I'm making an app for a small business that alerts the user when they have a new order. It should play some kind of ding to get the user's attention. People will be using this app for eight hours a day or more, so I'm worried about creating a chinese water torture effect from the poor user hearing this ding over and over all day long.

Is this a legitimate concern? Are there certain sounds that are more pleasant to hear over and over? Would it be worth it/a bad idea/unnecessary to have a variety of different sounds?

  • 1
    Is the user able to turn the audio notification on and off?
    – Matt Obee
    Aug 22, 2013 at 13:17
  • @Matt Obee, that would probably be up to the boss, if they allow their employees to turn off the alert. I would go with no, since these orders are time sensitive and they need to be alerted when one comes up. Aug 22, 2013 at 13:19
  • 4
    What about letting the user choose the sound from set? At least he could feel (an illusion of) control Aug 22, 2013 at 13:56
  • What's the context? Is the app running on a mobile device or a desktop? Is the device shared by multiple users or does each user have it running on their own device?
    – Matt Obee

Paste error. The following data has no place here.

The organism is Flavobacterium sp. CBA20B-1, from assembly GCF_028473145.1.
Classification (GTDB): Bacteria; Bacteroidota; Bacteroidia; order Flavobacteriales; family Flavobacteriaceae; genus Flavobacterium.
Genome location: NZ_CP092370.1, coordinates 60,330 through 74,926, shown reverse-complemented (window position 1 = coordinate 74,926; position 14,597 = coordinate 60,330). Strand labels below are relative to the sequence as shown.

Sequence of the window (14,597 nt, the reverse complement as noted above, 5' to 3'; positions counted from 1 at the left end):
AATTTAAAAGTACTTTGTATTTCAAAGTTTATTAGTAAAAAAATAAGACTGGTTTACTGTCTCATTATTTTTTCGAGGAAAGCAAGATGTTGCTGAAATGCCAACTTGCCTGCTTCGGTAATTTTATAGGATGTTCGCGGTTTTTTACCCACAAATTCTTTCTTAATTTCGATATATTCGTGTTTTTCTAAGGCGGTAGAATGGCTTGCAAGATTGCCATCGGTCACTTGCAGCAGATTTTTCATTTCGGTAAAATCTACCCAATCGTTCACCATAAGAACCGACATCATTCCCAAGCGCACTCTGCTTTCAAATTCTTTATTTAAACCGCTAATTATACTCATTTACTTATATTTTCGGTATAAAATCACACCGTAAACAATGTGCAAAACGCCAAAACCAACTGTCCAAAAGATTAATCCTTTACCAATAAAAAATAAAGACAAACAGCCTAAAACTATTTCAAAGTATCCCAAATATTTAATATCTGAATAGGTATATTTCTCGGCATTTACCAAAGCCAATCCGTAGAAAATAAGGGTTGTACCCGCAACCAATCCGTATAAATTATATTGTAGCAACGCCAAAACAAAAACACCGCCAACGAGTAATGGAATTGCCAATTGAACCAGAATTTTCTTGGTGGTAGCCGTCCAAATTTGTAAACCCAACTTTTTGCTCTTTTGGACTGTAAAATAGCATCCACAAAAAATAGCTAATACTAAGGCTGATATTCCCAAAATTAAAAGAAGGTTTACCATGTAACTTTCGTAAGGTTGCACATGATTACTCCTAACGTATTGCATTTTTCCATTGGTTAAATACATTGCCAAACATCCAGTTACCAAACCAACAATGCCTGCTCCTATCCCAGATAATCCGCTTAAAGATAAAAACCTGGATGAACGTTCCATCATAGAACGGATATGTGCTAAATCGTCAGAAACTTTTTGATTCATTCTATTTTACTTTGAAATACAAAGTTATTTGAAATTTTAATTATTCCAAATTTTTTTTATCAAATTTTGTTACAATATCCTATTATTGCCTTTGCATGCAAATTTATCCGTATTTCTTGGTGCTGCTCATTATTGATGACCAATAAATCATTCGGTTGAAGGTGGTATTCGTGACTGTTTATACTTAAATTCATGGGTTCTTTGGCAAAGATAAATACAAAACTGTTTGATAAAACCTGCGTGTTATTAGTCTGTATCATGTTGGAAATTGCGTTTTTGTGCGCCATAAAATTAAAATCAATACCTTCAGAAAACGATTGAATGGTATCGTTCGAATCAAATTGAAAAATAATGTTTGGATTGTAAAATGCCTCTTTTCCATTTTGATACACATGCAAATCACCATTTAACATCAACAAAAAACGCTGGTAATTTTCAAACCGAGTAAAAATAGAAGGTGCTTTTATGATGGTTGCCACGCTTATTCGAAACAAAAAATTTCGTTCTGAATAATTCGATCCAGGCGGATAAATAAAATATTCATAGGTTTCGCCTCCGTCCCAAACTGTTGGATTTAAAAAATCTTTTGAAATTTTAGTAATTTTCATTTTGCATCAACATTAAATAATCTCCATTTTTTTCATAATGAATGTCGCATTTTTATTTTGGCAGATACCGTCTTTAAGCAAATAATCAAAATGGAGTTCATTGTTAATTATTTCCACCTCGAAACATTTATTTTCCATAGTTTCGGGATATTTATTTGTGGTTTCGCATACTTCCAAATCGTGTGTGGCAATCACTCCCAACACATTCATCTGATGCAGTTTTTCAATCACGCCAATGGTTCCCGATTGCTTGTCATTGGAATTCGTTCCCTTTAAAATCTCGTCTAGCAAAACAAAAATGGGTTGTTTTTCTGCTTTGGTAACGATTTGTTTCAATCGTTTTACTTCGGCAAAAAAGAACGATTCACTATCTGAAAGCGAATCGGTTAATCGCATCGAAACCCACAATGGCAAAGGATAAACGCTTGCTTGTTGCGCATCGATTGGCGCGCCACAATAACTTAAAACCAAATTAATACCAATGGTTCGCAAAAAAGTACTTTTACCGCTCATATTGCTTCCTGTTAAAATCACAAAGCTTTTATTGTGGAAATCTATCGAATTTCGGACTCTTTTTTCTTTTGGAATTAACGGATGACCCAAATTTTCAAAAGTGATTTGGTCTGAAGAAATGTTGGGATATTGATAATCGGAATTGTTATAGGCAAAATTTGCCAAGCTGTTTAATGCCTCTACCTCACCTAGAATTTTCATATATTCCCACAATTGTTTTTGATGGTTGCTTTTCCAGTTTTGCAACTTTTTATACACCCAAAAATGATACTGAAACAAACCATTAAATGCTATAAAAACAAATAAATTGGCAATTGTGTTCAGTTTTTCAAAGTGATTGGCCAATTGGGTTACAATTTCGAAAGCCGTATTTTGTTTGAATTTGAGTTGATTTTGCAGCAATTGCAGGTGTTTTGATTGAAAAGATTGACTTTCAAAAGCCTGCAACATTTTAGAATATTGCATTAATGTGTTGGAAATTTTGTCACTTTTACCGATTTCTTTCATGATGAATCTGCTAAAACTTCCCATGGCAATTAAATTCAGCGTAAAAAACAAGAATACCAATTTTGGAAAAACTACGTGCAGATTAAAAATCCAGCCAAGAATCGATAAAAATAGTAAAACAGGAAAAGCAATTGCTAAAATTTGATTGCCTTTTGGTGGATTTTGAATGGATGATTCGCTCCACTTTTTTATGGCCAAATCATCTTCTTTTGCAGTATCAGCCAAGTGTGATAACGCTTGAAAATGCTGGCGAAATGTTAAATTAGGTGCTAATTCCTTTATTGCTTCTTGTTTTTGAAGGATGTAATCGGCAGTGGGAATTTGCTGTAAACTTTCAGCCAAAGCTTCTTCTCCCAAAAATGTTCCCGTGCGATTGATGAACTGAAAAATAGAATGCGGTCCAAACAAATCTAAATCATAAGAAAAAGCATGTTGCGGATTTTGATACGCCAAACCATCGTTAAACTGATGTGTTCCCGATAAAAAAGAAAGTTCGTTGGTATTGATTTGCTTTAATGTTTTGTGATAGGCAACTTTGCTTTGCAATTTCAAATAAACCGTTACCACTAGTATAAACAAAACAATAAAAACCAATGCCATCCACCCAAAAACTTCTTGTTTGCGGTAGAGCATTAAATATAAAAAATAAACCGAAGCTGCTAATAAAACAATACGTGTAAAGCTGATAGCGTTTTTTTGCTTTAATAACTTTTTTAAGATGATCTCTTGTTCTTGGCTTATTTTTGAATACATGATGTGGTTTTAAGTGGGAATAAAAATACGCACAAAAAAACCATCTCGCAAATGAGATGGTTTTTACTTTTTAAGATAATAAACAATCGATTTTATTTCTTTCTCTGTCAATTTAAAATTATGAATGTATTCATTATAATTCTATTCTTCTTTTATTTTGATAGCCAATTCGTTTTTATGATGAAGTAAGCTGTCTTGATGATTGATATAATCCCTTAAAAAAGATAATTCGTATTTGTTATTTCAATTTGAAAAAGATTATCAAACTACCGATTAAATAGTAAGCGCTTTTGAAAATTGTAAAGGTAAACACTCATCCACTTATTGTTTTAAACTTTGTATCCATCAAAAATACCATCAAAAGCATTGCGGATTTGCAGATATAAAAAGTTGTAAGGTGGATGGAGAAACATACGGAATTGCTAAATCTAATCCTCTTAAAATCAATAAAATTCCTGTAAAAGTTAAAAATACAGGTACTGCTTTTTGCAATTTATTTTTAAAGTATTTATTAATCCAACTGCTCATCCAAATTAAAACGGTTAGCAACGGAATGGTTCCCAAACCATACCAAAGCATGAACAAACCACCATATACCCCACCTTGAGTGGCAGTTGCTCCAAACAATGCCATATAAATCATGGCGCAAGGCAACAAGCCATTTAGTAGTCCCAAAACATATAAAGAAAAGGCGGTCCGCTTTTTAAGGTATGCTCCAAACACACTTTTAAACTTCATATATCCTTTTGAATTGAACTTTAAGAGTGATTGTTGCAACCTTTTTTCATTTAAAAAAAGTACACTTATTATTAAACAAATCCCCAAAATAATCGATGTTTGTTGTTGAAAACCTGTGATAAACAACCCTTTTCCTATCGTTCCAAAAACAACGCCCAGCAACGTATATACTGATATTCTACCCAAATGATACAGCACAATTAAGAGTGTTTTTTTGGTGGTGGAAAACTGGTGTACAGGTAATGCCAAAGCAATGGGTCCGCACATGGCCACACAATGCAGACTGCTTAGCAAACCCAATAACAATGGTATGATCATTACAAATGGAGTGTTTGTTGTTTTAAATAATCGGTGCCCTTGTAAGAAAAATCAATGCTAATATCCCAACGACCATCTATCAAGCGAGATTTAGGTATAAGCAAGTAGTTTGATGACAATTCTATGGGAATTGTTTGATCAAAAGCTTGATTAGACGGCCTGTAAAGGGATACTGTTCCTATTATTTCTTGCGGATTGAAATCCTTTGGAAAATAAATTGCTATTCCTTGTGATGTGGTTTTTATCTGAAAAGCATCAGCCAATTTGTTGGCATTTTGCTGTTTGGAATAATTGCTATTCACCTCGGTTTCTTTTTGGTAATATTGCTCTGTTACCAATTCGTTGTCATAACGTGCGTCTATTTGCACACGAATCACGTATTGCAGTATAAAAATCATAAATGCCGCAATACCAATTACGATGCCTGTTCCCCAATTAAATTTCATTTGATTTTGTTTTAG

Aug 22, 2013 at 14:10
  • 1
    There are probably some "Acoustic issues" - certain sounds / beats are probably more intrusive than others. This might be worth looking at ux.stackexchange.com/questions/14170/…
    – PhillipW
    Aug 22, 2013 at 15:44

4 Answers 4


First, an anecdote from Jeff Bezos, Amazon founder:

One of the programmers set up the computers so that a bell would ring every time an order came in. A great novelty at first, it quickly got annoying and had to be turned off.

Then an idea of how to live with your "bells" (you have several ones!). Setup two types of alert. On new order comming:

  • first display visual alert (changing color of a block on the page, blinking tab title in browser or favicon to focus attention to the order page, notification in Chrome etc.). Visual alert is less distractive for operator and other people in the office.
  • use sound alert in case of no reaction from operator within reasonable period of time.